Echeveria pulidonis, also called Pulido’s Echeveria, is a small succulent native to Mexico. It forms rosettes of fleshy, pointed leaves in shades of blue-green to reddish-brown, with red edges that deepen in color when exposed to bright light.
In the summer, it produces tall stems topped with clusters of bright yellow to orange flowers.
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About Echeveria pulidonis
|Botanical Name||Echeveria pulidonis|
|Common Name||Pulido’s Echeveria|
|Light||Bright, Indirect Light|
|Bloom season||Spring, Summer|
|Water needs||Low, Moderate|
Echeveria pulidonis Care
Echeveria pulidonis is a succulent that prefers moderate to bright light. If you have a south-facing window, this is an excellent place to grow it. The plant will also grow well in lower light conditions, such as those found in a north-facing window or under artificial lighting.
The soil requirements for this plant are very simple: it grows best in cactus soil, which is made from sandy loam. This means you can use regular potting soil, but you’ll want to add some sand at the bottom of your pot before planting.
This plant needs good drainage and needs to be watered frequently. When watering, make sure that the water drains well so that the plant does not sit in excess water. Watering every 1-2 weeks will be sufficient to keep this plant happy and healthy.
The Echeveria pulidonis is a succulent plant; as such, it has a very specific set of temperature requirements. It should be kept in a place where the temperature does not fall below 20 degrees Celsius or go above 45 degrees Celsius. The ideal temperature will be around 25 degrees Celsius.
The Echeveria pulidonis prefers low humidity levels. Therefore, it should be kept in a place where the relative humidity does not go above 40 percent. The ideal humidity level will be around 30 percent.
Echeveria pulidonis grows best with a balanced slow-release fertilizer about every three weeks during the growing season. Avoid fertilizing during winter.
The most common reasons for needing to trim a succulent are:
Overgrown roots – If your succulent has long roots that hang down below its pot or soil surface, they may need to be trimmed, so they don’t rot and cause damage to other parts of the plant or its container.
Dead leaves – Dead leaves can be removed by hand, but sometimes there are so many dead leaves on a succulent that manually removing them can be time-consuming and difficult. In this case, you may want to use scissors or even pruning shears.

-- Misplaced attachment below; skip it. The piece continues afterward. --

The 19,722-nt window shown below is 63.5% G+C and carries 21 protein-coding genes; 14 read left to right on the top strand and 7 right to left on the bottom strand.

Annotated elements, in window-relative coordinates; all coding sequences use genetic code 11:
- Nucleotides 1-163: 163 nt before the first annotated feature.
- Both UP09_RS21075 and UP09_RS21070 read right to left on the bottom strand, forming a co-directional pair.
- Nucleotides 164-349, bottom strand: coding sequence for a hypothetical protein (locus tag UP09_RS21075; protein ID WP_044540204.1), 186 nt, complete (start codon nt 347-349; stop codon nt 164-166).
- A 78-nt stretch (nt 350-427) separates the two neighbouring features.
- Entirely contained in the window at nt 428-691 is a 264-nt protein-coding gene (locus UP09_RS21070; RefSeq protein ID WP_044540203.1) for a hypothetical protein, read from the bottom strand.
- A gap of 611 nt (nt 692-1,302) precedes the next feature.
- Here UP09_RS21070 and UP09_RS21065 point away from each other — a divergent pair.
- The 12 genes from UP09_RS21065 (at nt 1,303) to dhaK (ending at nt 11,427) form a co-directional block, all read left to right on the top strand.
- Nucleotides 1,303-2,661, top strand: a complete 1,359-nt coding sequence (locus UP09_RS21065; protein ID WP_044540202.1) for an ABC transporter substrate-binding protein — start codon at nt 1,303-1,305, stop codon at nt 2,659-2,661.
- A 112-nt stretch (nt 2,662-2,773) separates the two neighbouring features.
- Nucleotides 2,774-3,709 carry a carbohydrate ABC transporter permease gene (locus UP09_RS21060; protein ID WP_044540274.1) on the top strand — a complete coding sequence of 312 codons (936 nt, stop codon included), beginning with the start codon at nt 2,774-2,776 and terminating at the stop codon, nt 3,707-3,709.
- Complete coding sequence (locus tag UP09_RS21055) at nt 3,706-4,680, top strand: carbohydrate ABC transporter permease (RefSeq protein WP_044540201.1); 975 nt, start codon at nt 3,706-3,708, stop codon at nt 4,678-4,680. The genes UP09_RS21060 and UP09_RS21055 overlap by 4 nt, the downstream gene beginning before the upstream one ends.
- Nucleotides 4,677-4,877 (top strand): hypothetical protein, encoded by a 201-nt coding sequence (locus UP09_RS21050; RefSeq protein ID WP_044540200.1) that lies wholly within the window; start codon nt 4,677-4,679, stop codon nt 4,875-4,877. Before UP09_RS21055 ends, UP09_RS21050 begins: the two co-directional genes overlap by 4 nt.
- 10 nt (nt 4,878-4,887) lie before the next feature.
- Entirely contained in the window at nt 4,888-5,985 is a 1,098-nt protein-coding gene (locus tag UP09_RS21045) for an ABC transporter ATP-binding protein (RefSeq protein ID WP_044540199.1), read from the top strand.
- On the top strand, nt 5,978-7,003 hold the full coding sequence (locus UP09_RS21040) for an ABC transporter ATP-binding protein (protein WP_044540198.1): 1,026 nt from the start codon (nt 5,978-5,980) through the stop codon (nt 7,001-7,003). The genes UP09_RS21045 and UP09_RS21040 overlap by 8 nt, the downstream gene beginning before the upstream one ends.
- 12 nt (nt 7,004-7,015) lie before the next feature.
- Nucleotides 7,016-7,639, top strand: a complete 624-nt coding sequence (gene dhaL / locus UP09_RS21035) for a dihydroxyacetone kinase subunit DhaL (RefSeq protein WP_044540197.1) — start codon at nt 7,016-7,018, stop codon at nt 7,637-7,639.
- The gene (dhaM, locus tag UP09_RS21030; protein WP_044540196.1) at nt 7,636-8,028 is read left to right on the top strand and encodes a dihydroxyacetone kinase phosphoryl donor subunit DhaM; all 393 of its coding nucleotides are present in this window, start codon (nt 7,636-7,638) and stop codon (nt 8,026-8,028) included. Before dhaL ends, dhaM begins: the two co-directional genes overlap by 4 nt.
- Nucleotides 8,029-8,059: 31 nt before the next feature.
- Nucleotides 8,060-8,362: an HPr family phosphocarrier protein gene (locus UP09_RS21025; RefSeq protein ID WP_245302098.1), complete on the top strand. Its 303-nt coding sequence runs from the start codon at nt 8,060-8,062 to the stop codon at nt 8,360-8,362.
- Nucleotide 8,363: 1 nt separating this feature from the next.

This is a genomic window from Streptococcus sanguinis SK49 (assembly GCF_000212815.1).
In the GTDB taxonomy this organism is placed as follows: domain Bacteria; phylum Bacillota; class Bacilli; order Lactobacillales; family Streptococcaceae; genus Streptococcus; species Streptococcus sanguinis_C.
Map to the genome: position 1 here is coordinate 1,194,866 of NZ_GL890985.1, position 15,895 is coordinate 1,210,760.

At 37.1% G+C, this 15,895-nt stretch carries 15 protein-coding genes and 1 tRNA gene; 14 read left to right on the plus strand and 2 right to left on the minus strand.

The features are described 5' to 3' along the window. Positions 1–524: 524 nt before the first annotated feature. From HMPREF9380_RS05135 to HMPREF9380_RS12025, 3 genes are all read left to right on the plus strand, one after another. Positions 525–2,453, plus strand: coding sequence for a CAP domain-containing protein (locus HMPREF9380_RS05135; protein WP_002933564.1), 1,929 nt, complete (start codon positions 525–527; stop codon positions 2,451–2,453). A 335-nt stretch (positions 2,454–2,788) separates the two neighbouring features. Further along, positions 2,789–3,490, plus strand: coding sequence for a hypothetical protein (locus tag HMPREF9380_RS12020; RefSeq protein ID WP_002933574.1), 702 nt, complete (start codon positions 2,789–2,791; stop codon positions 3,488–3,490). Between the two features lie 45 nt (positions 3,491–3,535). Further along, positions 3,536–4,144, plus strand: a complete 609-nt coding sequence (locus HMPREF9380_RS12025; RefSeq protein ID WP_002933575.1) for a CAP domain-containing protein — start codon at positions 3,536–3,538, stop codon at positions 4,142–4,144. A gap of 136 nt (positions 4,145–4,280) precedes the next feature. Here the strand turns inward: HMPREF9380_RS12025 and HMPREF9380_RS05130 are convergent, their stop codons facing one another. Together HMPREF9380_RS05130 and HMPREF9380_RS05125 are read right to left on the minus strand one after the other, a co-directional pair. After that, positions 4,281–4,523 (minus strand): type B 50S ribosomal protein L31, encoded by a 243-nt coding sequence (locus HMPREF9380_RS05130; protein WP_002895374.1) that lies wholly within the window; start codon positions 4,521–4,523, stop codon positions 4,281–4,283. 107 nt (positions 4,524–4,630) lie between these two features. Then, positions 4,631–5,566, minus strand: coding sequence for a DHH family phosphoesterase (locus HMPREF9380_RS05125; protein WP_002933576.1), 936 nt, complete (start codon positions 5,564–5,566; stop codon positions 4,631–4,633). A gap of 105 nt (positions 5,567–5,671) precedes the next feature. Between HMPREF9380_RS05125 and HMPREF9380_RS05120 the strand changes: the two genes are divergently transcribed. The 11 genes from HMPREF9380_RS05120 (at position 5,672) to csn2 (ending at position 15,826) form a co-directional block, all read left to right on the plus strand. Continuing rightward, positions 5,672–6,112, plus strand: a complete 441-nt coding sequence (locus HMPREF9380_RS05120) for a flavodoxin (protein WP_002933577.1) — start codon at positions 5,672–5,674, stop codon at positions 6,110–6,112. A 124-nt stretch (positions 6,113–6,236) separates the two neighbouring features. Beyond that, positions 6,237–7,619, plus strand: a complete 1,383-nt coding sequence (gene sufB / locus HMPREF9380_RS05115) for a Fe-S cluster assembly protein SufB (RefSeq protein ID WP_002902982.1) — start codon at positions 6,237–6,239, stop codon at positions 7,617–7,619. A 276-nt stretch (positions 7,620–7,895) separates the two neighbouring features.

Potting and Repotting Echeveria pulidonis
When it comes to repotting, be sure to do so when your Echeveria pulidonis becomes rootbound or when its roots have grown out of the drainage holes in the pot. Neglecting to repot can result in yellowing leaves and wilted plants. To ensure the best outcome, choose a pot that is slightly larger than the previous one, and use a well-draining soil mix formulated for succulents.
How to Repot (Step-by-Step)
- Gently remove the plant from its old container, taking care not to damage the leaves or roots.
- Remove any dead or damaged leaves and trim excessively long roots.
- Fill the new container with a well-draining soil mix.
- Place the Echeveria in the new container and backfill it with soil, gently pressing down to secure the plant.
- Water the plant thoroughly and allow it to drain.
- Place the plant in a location with bright, indirect sunlight and avoid watering for a few days to allow it to acclimate to its new environment.
Propagating Echeveria pulidonis by offsets(Step-by-Step)
- Wait until late spring or early summer to find offsets on the plant.
- Carefully remove the offset from the parent Echeveria using a clean, sharp knife.
- Let the offset dry and callus over for several days.
- Plant the offset in a well-draining soil mix.
- Water sparingly and provide bright, indirect light.
This plant produces yellow, bell-shaped flowers on tall, thin, red colored stems in the summer. The flowers are quite small and have a delicate, romantic feel. They complement the plant’s powdery blue-green leaves and make a stunning addition to any garden or indoor space.
Echeveria pulidonis is generally considered non-toxic, although some sources suggest that it may cause skin irritation in some individuals.
NOTE: This page is not intended as a substitute for veterinary advice. The toxicity of an ingested substance varies depending on the amount ingested, the animal’s weight, and its sensitivity to specific allergens. Contact your veterinarian or local animal poison control center immediately if you think your pet may have ingested a toxic substance.
Aphids are a common pest of Echeveria pulidonis and can be identified by their small size and pear-shaped bodies. They tend to feed on the plant’s new growth and tender leaves, causing leaf curling and stunted growth if left untreated.
Mealybugs can also infest Echeveria pulidonis and can be identified by the white, powdery wax they produce. They tend to feed on the undersides of leaves and can cause yellowing and wilting of affected leaves.
Spider mites can also be a problem for Echeveria pulidonis. They can cause yellowing and browning of leaves and can be identified by the webbing they produce around the affected areas. Regular misting and the use of a miticide can help control these pests.
- Placing under harsh sunlight
- Using poorly drained potting mediums
- Fertilizing during dormancy